Thursday, 15 February 2018

ACEM

European Union new motorcycle registrations -9.5 percent in 2017; or were they up by +2.5 percent?
 

The Brussels based international motorcycle industry trade association ACEM has released provisional numbers for 2017 new motorcycle registrations in European Union countries.
The data shows registrations of 913,445 internal combustion engine motorcycles for the 12 months to December 2017, which, compared to the 1,009,678 registrations officially recorded for 2016, would mean that the past year saw a decline in the region of -9.5 percent - the first decline since the market bottomed out at 748,529 registrations in 2013 and bringing an end to three consecutive years of growth.



However, as is widely accepted, the final quarter of 2016 (if not longer in some markets) saw a rush to get excess and unsold 2016 Euro 3 inventory pre-registered before the midnight December 31st cut-off, after which only Euro 4 compliant models could be registered.
Research carried out by International Dealer News suggests that this affected at least 50,000 motorcycles, probably more like 55,000 to 60,000, with the figure possibly as high as 65,000 units.
These units mostly went on to be sold by dealers in the first three or four months of 2017 as zero mileage pre-registered motorcycles. This means that the 1,009,678 registrations figure recorded for 2016 and the +13.3 percent growth that suggests was overstated, and the figure for 2017 has consequentially been understated.
The figures show 803,122 registrations for a 7.3 percent growth rate in 2014 as the anecdotal evidence of an end to the fall in sales translated into hard statistics for the first time. 


 the post 2013 picture changes radically

The following year, 2015, that growth trend was confirmed with 891,369 registrations recorded for a very positive 11 percent growth rate.
However, against that trend, the 13.3 percent growth rate apparently recorded for 2016, while great if it was true and could be sustained, always looked like a statistical error.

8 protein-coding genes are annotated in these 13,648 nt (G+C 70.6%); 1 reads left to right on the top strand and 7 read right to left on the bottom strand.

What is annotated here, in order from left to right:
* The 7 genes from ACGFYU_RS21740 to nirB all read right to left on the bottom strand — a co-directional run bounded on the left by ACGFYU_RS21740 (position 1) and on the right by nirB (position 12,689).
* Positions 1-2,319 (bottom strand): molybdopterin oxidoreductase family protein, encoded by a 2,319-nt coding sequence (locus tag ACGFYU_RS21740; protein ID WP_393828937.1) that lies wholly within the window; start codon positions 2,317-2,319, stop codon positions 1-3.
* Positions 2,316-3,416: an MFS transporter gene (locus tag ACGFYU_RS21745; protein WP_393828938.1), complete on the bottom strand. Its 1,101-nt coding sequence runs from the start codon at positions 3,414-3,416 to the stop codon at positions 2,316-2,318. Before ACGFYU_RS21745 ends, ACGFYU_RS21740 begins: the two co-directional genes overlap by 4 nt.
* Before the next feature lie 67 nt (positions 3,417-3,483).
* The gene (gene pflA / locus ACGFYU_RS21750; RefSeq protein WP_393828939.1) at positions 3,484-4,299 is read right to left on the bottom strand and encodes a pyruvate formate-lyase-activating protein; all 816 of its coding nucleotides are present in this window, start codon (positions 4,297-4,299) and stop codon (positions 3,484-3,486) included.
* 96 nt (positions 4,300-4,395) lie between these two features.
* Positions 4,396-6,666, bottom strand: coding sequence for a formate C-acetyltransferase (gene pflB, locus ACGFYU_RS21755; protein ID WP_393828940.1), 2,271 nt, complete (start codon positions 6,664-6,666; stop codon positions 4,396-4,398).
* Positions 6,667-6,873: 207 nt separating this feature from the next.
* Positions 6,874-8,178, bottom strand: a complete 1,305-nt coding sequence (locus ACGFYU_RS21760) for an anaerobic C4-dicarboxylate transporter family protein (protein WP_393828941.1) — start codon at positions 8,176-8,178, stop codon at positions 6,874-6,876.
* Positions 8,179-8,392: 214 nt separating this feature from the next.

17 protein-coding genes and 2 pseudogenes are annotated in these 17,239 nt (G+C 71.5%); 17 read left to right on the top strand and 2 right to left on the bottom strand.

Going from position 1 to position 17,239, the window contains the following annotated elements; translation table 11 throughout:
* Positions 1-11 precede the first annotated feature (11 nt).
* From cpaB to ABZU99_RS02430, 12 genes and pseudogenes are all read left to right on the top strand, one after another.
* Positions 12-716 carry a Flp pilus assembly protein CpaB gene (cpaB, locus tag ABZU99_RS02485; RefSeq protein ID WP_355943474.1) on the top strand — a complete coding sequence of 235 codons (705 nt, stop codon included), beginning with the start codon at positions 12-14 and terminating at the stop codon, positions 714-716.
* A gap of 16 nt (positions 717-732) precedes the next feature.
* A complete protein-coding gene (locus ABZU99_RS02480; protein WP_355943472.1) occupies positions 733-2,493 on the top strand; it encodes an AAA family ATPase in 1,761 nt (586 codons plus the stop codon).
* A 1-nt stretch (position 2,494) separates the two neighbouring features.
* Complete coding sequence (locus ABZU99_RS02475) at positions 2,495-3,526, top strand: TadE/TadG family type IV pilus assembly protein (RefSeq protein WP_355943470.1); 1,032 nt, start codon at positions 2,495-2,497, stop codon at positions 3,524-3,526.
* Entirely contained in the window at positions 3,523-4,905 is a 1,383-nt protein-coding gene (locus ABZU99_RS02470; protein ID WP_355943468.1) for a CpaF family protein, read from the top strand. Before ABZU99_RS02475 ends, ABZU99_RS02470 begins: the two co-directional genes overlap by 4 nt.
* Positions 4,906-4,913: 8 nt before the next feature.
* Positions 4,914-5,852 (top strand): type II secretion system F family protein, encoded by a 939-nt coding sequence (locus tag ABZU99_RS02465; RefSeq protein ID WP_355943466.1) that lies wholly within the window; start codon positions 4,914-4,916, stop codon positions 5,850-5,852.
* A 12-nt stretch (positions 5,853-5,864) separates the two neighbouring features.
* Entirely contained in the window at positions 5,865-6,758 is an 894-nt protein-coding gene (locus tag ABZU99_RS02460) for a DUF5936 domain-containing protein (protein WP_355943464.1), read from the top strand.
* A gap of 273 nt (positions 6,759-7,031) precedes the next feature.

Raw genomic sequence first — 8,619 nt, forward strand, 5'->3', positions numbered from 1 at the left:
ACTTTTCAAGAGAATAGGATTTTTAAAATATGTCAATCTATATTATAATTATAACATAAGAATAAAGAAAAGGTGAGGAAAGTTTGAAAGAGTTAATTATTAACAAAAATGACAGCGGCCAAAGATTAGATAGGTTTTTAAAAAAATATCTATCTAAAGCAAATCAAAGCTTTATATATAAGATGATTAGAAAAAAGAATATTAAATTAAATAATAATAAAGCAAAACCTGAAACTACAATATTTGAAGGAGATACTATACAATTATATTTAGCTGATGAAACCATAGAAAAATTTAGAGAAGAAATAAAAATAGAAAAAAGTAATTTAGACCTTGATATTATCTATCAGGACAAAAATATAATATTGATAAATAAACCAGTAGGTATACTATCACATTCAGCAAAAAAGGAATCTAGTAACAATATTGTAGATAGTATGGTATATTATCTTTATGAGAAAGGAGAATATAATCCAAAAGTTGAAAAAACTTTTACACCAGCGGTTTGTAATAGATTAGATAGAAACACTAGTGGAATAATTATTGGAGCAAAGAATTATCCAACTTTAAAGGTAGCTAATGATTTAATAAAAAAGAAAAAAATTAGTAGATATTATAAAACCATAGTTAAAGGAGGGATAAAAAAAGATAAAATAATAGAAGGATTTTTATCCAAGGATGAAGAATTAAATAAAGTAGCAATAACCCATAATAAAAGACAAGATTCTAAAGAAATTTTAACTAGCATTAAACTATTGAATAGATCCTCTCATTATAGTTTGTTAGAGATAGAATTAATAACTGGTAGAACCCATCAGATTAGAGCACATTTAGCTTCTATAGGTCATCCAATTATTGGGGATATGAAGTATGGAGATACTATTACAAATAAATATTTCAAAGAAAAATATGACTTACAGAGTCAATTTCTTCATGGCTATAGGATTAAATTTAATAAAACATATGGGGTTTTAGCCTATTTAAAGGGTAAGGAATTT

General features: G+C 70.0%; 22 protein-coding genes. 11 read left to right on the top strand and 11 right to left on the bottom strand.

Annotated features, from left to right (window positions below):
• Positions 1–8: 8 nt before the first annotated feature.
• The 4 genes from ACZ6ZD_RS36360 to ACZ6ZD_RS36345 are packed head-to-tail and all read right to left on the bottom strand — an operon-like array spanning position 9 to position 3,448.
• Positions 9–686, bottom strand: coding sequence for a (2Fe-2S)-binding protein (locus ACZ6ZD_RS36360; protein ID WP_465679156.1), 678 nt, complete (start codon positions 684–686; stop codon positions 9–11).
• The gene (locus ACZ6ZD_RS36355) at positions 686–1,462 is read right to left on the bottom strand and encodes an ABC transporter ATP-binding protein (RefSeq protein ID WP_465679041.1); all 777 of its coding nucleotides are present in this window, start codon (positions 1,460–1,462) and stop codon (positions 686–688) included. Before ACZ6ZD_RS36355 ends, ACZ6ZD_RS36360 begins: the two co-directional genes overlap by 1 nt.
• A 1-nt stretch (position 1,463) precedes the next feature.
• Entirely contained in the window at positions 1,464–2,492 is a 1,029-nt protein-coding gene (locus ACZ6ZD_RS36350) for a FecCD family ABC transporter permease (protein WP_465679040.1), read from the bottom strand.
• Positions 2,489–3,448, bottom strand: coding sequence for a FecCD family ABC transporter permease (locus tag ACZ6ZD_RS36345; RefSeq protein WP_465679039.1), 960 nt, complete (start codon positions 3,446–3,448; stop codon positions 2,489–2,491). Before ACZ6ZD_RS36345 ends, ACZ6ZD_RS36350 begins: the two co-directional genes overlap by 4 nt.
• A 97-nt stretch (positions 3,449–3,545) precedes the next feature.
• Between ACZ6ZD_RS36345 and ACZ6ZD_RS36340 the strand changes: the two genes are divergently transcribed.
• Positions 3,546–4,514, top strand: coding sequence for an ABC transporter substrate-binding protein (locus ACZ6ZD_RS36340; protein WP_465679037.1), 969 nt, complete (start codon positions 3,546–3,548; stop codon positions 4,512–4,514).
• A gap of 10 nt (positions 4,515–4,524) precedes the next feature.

Although those Euro 3 units became gradually less profitable as dealers got further into the 2017 new year, with them and their manufacturers having to increasingly incentivise the units to get them sold (free extended warranties, improved insurance deals, zero percent finance, accessory packages etc), once sold, they nonetheless represented a new unit sale as far as the dealer and the buyer were concerned and, of course, artificially deflated the potential demand for the new Euro 4 inventory.
It may well be that very little of that Euro 3 carry-over inventory got sold at list price and that most of them were sold much closer to dealer costs. Indeed, by the time we were into May, it may well be that dealers were taking an effective loss on those bike sales and that, ultimately, some thousands of those units were “moved on” through the channels to be sold by so-called “grey importers/dealers” or through the cross-border used motorcycle retail network.



However, if the lowest possible of the figures is used - 50,000 Euro 3 units sold at above dealer cost through authorised or franchised dealerships - then the post 2013 picture changes radically, and the “real world” number of low single digits growth for 2017 that had been unofficially cited by at least three of the major market trade associations becomes a more reliable estimate of the 2017 market and the ongoing post-2013 trend.
At 50,000 fewer, the more realistic sales number for EU markets in 2016 is around 960,000 units, which, compared to 2016, shows a more realistic growth rate of 7.7 percent for 2016 following the 11 percent seen in 2015 and 7.3 percent seen in 2014.
If those 50,000 Euro 3 units are more accurately recorded as 2017 sales, then, at worst, 2017 was essentially “flat” with some 4,000 additional units sold over 2016. This recognises the widespread anecdotal feeling in the industry that 2017 was a “good year”; any year that sees the market hold on to the 20 percent growth seen in the prior 4 years (given where market trends had been in the period between 2008 and 2013) must indeed be regarded as a “good year”!
 

 “If those 50,000 Euro 3 units are more accurately recorded as 2017 sales, then, at worst, 2017 was essentially “flat” with some 4,000 additional units sold over 2016”

In fact, that 50,000 unit adjustment is on the light side - it is a very cautious estimate. In truth a figure of 55,000 is likely to be much closer to the reality of the situation and that would bring the market much closer to where anecdotal evidence suggests the sales number should be, at +1.4 percent; indeed at 60,000 Euro 3 sales in 2017, the market would have grown by +2.5 percent at 973,445 units sold, up from a more realistic figure of 949,678 units in 2016.